Beating Procrastination: The point of greatest resistance

The blinds are up! Yes, finally I’ve completed the project on my procrastination list that I was most reluctant to work on.

Finished Roman Blinds

However the blinds aren’t the only thing on my procrastination list that I’ve finished. I’ve also finished the knitted slippers from my pile of UFOs. As I victoriously crossed them off my list, I reflected on why they had taken so long…

The slippers were intended to be a Christmas present for my daughter. I started knitting them a couple of weeks before Christmas 2012 from some wool left over from knitting coats for homeless dogs. Once I got going, I realised the top front and back leg were lined and absolutely huge. Recognising I didn’t have time to finish them in all the pre-Christmas pandemonium, I abandoned them.

Knitted Slippers

The half-knitted slippers remained skulking in my knitting basket until summer 2013, when I had a long car journey to go on and they were the only knitting simple enough to be worked on in the car.

A couple of long car journeys and the knitting was finished. But instead of sewing them up, I put the slippers back in my knitting basket. And there they stayed for over a year.

It was only my mission to complete all my UFOs that finally made me face up to finishing them.

Sewing Up Knitted Slippers

When I finished, I  realised I had left them incomplete for so long, because I looooooove knitting, but hate sewing up – I had also been questioning the final result, and that also put me off completing them, but I was questioning that for a long time while I was knitting and it didn’t stop me then.

My realisation made me think,

Sewing up is a real point of resistance to me finishing, just like writing a one page synopsis for a book is something I struggle with far more than writing a whole book.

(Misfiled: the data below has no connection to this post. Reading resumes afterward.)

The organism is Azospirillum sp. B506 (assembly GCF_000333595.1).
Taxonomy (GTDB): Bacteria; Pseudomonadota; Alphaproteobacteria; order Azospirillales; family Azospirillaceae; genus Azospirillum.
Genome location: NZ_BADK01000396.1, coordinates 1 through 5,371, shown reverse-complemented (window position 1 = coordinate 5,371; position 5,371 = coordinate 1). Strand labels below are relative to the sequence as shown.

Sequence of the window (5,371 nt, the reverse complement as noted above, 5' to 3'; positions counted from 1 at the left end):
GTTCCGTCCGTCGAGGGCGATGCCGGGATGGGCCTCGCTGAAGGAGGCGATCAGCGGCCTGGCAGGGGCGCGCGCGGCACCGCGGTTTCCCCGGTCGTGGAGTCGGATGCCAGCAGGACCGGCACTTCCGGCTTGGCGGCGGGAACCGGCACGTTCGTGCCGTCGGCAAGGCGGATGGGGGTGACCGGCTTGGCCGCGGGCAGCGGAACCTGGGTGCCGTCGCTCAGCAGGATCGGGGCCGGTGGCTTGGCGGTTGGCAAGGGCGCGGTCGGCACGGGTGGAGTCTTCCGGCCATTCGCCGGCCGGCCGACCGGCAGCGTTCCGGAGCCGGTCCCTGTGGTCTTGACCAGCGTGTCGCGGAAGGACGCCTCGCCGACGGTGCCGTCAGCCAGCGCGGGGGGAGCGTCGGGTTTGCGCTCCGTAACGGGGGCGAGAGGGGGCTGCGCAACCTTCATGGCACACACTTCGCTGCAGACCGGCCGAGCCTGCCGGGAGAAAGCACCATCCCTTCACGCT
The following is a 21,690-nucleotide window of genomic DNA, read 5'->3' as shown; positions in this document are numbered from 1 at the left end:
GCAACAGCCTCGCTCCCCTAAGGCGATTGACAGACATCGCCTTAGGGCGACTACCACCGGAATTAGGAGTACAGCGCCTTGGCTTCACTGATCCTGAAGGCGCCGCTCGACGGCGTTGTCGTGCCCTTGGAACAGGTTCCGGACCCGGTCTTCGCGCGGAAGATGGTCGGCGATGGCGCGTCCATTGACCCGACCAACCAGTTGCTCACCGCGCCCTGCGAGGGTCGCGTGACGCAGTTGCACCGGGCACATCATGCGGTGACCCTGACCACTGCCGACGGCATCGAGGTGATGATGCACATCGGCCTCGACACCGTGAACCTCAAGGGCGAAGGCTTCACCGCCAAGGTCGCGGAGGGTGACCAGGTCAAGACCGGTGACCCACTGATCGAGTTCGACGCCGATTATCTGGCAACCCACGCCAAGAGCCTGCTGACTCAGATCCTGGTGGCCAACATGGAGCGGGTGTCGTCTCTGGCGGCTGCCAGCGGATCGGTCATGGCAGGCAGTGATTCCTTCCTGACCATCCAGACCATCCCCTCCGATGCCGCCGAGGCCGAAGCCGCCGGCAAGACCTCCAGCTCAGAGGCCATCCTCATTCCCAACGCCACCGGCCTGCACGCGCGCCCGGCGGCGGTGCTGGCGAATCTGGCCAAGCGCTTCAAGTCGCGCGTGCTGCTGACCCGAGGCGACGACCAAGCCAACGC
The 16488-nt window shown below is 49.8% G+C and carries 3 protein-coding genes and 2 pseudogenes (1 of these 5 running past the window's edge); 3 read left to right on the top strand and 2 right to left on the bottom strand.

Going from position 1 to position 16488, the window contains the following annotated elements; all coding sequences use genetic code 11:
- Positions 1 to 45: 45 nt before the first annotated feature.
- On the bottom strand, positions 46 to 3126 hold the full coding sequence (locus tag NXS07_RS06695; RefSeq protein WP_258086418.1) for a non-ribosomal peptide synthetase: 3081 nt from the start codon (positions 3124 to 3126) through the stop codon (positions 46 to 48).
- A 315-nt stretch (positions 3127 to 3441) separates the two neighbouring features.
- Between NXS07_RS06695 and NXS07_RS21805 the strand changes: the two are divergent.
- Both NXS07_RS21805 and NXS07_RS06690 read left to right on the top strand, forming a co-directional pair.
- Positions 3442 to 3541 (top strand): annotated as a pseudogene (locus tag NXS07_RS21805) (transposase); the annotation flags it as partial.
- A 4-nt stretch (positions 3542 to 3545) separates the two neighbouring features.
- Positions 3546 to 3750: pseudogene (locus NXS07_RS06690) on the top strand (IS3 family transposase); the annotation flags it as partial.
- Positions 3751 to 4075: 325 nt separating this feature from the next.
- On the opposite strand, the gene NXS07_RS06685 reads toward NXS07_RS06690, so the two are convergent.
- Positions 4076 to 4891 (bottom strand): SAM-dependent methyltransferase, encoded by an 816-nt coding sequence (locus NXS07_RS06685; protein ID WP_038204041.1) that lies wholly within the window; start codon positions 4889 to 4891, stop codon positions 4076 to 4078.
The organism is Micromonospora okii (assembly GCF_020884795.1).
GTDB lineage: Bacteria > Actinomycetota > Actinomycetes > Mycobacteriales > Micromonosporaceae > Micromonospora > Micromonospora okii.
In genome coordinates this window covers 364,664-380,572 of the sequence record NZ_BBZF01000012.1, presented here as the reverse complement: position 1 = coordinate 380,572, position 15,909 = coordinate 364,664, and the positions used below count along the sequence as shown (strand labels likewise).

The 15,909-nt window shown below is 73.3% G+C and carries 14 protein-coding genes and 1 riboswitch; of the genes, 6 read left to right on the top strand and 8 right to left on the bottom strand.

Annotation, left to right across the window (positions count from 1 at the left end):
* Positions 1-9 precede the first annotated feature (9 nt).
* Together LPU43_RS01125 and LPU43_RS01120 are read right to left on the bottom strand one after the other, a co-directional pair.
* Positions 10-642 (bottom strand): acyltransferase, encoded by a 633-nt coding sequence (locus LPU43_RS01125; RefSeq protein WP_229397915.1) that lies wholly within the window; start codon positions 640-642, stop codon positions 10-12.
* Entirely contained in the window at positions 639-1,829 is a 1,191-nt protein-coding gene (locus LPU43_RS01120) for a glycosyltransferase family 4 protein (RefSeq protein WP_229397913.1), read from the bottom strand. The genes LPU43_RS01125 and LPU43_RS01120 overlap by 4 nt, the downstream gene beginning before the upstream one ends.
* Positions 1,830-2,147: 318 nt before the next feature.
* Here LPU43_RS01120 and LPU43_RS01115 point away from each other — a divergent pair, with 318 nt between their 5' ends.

Finished Slippers

This got me to wondering about points of resistance in other creative projects. Do all creative endeavours involve a task we like least; a point of greatest resistance that particular to the creative medium we’re working in? Furthermore, if I’m aware I’m resistant to a certain part of a process, I can coach myself to steam on through, rather than allowing myself to slope off and work on something else.

I’m certainly going to address this in my knitting and my writing . I’m also going to keep an eye out for what I’m shying away from as I work through other creative projects.

Do you have points of greatest resistance in your creative processes?

11 thoughts on “Beating Procrastination: The point of greatest resistance

  1. I’m working on a ufo today. Your posts are very thought provoking. I honestly have been avoiding finishing this for so long because it requires extra concentration. So far I’ve written a list of tasks and am planning to tackle them in manageable chunks. There us a sense of relief when a ufo gets completed and I’m looking forward to feeling it!

    Liked by 1 person